With 10 clients, all in the minor leagues, Lubisich’s Northwest Sports Management Group is off to a solid start. It’s a unique model that another local sports agent, Lynn Lashbrook, believes can work — given time.
Lashbrook’s Sports Management Worldwide dabbles in baseball but has accomplished more in the NFL, where agents instantly receive revenue from a player’s contract. In baseball, by comparison, agents have to wait until their players reach the major leagues and sign for millions to truly reap the rewards.
Rather than millions, Lubisich is working a smaller-scale, longer-term approach with the hopes that forming close bonds born from proximity can help smooth over the pitfalls that fill the long and tedious road to success as a sports agent.
“It just really made sense to me,” Lubisich said, “to start something in the Northwest because there really wasn’t a presence here.”
In 2006, Lubisich, a 31st-round pick in 2001, appeared to be on the fast track to the major leagues with the Chicago White Sox. The lefthander entered the season as one of the top starters for the Triple-A Charlotte
Abrupt career change
Knights after being named the previous year to the Southern League All-Star team while in the middle of going 9-4 with a 3.00 ERA for Double-A Birmingham.
The end began during spring training when Lubisich, who signed out of college for $1,000 and a plane ticket to minor league camp, began experiencing soreness in his left arm. Then while making a pickoff throw to first during his second start he felt a ripping sensation in his pitching arm. His next pitch landed about 15 feet short of home plate.
“I just walked off the mound,” Lubisich said. “I knew I was done.”
Two arm surgeries and a failed comeback attempt later, Lubisich’s promising career, which produced a 31-20 record with a 3.36 ERA in seven seasons, was over.
“It was really devastating,” Lubisich said.
He decided early on that his fallback plan would be a career in sports. He looked into working in the business side of sports and took courses and interned at the Portland-based Sports Management Worldwide with the hope of being a general manager. But that didn’t suit him. Nor did selling home or car loans, something else he tried.
Then it struck him. He could work in baseball and be his own boss by becoming an agent. Lubisich launched his agency in 2008, bringing along childhood friends Peter White as the chief financial officer and attorney Jordan Carter to handle legal matters.
Lubisich hoped early on to avoid scrambling across the country chasing clients. Instead, he chose to focus on local players. And there’s plenty to choose from. There are about 65 minor league players with ties to Oregon and Southwest Washington high schools and universities.
Local, local, local
Lubisich’s business model is to focus on local players to better provide a more hands-on approach. His former agent lived in California. Contact was minimal. Lubisich’s clients said they appreciate how he seeks to break that mold.
Former Oregon State infielder Joey Wong, now with Class A Asheville in the Colorado organization, has known Lubisich since his days at Willamette when he played baseball for his father, David Wong.
As a 24th-round draft pick in 2009, Wong didn’t have many agents after him. But the former Sprague High School star he said he signed with Lubisich because he liked his overall vision and personal touch.
“He’s around in the offseason,” Wong said. “We get to see him. He even works out with me. He forms a real personal relationship with the guys that he represents. That’s real important because you want someone who is giving everything they’ve got for you. It’s hard to do that if they aren’t close to you.”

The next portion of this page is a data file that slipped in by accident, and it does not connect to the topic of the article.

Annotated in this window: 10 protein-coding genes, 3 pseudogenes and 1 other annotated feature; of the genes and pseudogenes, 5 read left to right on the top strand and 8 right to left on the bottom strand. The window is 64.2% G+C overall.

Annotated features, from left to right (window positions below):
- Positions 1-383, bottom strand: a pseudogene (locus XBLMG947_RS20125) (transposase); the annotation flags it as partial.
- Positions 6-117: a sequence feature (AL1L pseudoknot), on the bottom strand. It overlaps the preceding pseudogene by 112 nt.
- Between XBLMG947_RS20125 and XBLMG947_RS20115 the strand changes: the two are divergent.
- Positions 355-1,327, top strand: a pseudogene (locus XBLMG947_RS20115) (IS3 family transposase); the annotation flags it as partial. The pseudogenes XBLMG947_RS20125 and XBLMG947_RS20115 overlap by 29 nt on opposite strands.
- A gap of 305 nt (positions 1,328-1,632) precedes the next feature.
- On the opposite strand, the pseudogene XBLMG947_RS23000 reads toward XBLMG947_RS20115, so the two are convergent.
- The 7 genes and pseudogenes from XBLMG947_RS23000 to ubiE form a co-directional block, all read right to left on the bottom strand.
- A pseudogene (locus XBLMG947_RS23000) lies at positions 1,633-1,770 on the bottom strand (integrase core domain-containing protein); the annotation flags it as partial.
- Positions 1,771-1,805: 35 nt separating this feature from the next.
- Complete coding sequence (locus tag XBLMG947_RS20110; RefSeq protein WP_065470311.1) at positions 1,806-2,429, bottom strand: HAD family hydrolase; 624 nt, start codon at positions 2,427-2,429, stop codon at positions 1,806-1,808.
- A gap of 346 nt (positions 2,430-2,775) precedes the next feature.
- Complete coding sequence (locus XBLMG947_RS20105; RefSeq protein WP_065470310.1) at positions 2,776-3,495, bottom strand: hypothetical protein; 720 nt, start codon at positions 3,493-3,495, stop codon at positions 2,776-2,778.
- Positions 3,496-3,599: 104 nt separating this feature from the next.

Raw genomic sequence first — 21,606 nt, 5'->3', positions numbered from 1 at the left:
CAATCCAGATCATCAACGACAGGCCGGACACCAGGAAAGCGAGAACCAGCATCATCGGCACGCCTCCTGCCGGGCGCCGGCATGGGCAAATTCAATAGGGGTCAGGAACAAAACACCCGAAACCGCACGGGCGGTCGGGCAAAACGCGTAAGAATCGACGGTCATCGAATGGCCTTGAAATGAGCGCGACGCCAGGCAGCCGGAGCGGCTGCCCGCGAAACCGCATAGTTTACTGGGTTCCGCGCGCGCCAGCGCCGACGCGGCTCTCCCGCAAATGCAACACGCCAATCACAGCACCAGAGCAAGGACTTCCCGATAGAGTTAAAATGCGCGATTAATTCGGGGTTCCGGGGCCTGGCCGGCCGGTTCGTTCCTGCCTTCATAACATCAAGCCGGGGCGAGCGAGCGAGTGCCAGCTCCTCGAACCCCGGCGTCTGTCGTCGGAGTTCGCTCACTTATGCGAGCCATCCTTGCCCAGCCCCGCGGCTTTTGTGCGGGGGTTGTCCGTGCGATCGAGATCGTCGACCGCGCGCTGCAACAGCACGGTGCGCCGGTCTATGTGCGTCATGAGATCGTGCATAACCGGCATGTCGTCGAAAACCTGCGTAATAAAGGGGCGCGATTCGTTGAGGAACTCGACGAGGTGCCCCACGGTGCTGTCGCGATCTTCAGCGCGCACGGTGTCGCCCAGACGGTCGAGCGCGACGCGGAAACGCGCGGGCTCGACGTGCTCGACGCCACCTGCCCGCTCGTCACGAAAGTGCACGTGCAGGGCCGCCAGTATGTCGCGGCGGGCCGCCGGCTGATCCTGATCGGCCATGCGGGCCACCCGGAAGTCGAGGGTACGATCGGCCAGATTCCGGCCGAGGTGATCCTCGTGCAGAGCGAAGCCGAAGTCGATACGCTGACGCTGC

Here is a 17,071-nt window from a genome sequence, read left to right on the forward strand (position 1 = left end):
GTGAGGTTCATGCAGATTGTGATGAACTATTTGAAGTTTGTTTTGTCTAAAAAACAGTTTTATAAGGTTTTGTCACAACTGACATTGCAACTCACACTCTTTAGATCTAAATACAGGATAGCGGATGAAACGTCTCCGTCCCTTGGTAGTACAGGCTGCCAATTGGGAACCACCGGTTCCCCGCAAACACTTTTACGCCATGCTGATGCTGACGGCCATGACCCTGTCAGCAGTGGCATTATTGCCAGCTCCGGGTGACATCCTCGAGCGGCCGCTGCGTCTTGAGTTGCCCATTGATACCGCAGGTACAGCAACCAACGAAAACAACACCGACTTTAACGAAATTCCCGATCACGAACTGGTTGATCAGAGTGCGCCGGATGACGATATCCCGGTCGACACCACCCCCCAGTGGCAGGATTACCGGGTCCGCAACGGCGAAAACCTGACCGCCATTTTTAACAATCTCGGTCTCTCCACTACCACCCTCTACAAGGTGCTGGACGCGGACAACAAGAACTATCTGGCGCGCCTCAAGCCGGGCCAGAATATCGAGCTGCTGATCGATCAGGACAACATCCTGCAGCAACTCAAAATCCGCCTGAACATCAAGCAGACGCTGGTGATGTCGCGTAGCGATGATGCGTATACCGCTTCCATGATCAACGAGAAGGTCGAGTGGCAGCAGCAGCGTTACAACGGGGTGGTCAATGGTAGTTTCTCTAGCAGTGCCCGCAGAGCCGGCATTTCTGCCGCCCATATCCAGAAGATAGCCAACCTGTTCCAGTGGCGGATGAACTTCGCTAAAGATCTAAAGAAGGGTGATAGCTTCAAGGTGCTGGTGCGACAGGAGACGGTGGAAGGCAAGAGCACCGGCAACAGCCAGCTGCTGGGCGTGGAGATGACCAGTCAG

Former OSU outfielder Andy Jenkins, out of South Salem High School, signed with Lubisich last offseason. His original agent was with Double Diamond Sports Management based in Fort Lauderdale, Fla. That proved convenient while Jenkins was with the Florida Marlins’ organization. Now with Texas’ Double-A affiliate, Frisco, he chose to go with Lubisich.
“Having a personal relationship with my agent is important to me,” Jenkins said. “So many guys with big agencies don’t have any contact with their agents. They talk mostly to secretaries and stuff like that.”
Feel good stories aside, Lubisich is still in the business to make money. And that’s not easy in this business.
Lubisich said he receives five percent for player contracts and 15 percent of endorsement deals he secures.
Also, as Lashbrook said, there’s the danger of having more established agents swoop in and steal clients once they near the major leagues.
Lubisich is more than aware of this potential pitfall.
“It’s a back-stabbing industry,” he said.
Lubisich said he hopes he can combat having his clients cherry-picked by forming close ties with them and their families. But right now, of his 10 clients, the only one to have reached the major leagues is Philadelphia pitcher Ehren Wassermann, currently with Triple-A Lehigh Valley. And he is one of two Lubisich clients with no Northwest connections. The rest are a long ways from a potential major league debut. Plus, there are only seven players in the major leagues with Oregon connections making the pickings slim for big money clients.
Such realities have already forced Lubisich to expand his net for players to survive. He also makes money on the side by running Future Stars Sports camps, at which the players he represent appears. But he said he would continue to cater primarily to local athletes like he was and resist the lure of moving his agency to a bigger market.
“I like my life,” he said. “I like being in an area I know. Going to a bigger market like New York would mean I would probably have to change as a person.”